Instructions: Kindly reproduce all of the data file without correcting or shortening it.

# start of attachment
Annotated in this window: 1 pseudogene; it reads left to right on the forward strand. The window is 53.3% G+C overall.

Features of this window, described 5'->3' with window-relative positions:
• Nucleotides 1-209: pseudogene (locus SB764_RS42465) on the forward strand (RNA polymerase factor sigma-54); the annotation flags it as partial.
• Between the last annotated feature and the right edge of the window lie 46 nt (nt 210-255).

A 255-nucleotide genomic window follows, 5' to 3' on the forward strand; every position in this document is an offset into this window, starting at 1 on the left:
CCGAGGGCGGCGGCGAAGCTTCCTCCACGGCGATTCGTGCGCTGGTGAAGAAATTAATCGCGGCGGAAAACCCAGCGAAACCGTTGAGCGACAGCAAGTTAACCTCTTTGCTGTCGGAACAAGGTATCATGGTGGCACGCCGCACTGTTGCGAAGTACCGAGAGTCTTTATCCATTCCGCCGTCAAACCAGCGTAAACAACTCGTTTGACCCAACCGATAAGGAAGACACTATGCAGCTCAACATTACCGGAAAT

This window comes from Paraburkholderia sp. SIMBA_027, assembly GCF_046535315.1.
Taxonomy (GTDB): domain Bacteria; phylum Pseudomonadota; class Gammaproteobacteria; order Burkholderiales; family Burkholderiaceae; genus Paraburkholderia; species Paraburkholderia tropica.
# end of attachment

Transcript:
Annotated in this window: 1 pseudogene; it reads left to right on the forward strand. The window is 53.3% G+C overall.

Features of this window, described 5'->3' with window-relative positions:
• Nucleotides 1-209: pseudogene (locus SB764_RS42465) on the forward strand (RNA polymerase factor sigma-54); the annotation flags it as partial.
• Between the last annotated feature and the right edge of the window lie 46 nt (nt 210-255).

A 255-nucleotide genomic window follows, 5' to 3' on the forward strand; every position in this document is an offset into this window, starting at 1 on the left:
CCGAGGGCGGCGGCGAAGCTTCCTCCACGGCGATTCGTGCGCTGGTGAAGAAATTAATCGCGGCGGAAAACCCAGCGAAACCGTTGAGCGACAGCAAGTTAACCTCTTTGCTGTCGGAACAAGGTATCATGGTGGCACGCCGCACTGTTGCGAAGTACCGAGAGTCTTTATCCATTCCGCCGTCAAACCAGCGTAAACAACTCGTTTGACCCAACCGATAAGGAAGACACTATGCAGCTCAACATTACCGGAAAT

This window comes from Paraburkholderia sp. SIMBA_027, assembly GCF_046535315.1.
Taxonomy (GTDB): domain Bacteria; phylum Pseudomonadota; class Gammaproteobacteria; order Burkholderiales; family Burkholderiaceae; genus Paraburkholderia; species Paraburkholderia tropica.